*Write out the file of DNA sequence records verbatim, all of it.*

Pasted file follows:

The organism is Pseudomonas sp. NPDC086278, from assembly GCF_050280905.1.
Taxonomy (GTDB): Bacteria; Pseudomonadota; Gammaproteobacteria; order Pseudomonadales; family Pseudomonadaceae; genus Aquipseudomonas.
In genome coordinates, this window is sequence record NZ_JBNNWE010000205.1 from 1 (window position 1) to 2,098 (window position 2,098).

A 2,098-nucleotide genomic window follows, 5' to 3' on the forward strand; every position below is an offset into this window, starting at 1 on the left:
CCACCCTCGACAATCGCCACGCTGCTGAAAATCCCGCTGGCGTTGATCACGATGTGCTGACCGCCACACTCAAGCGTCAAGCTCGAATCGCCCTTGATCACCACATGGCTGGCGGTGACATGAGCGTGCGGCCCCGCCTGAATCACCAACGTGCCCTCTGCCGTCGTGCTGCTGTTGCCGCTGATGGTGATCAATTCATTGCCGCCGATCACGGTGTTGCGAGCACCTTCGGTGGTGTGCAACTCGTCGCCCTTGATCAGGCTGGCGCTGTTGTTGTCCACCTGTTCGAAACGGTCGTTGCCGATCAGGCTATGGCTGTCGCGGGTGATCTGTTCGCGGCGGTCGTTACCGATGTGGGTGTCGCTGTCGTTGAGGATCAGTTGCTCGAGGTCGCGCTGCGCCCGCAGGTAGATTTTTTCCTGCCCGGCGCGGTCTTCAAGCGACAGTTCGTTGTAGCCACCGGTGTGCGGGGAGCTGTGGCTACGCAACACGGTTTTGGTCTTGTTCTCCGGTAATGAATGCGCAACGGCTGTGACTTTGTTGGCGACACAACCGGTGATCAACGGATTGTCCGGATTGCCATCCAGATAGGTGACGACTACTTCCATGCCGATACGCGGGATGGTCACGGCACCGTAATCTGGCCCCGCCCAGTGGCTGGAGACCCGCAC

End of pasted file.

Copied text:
The organism is Pseudomonas sp. NPDC086278, from assembly GCF_050280905.1.
Taxonomy (GTDB): Bacteria; Pseudomonadota; Gammaproteobacteria; order Pseudomonadales; family Pseudomonadaceae; genus Aquipseudomonas.
In genome coordinates, this window is sequence record NZ_JBNNWE010000205.1 from 1 (window position 1) to 2,098 (window position 2,098).

A 2,098-nucleotide genomic window follows, 5' to 3' on the forward strand; every position below is an offset into this window, starting at 1 on the left:
CCACCCTCGACAATCGCCACGCTGCTGAAAATCCCGCTGGCGTTGATCACGATGTGCTGACCGCCACACTCAAGCGTCAAGCTCGAATCGCCCTTGATCACCACATGGCTGGCGGTGACATGAGCGTGCGGCCCCGCCTGAATCACCAACGTGCCCTCTGCCGTCGTGCTGCTGTTGCCGCTGATGGTGATCAATTCATTGCCGCCGATCACGGTGTTGCGAGCACCTTCGGTGGTGTGCAACTCGTCGCCCTTGATCAGGCTGGCGCTGTTGTTGTCCACCTGTTCGAAACGGTCGTTGCCGATCAGGCTATGGCTGTCGCGGGTGATCTGTTCGCGGCGGTCGTTACCGATGTGGGTGTCGCTGTCGTTGAGGATCAGTTGCTCGAGGTCGCGCTGCGCCCGCAGGTAGATTTTTTCCTGCCCGGCGCGGTCTTCAAGCGACAGTTCGTTGTAGCCACCGGTGTGCGGGGAGCTGTGGCTACGCAACACGGTTTTGGTCTTGTTCTCCGGTAATGAATGCGCAACGGCTGTGACTTTGTTGGCGACACAACCGGTGATCAACGGATTGTCCGGATTGCCATCCAGATAGGTGACGACTACTTCCATGCCGATACGCGGGATGGTCACGGCACCGTAATCTGGCCCCGCCCAGTGGCTGGAGACCCGCAC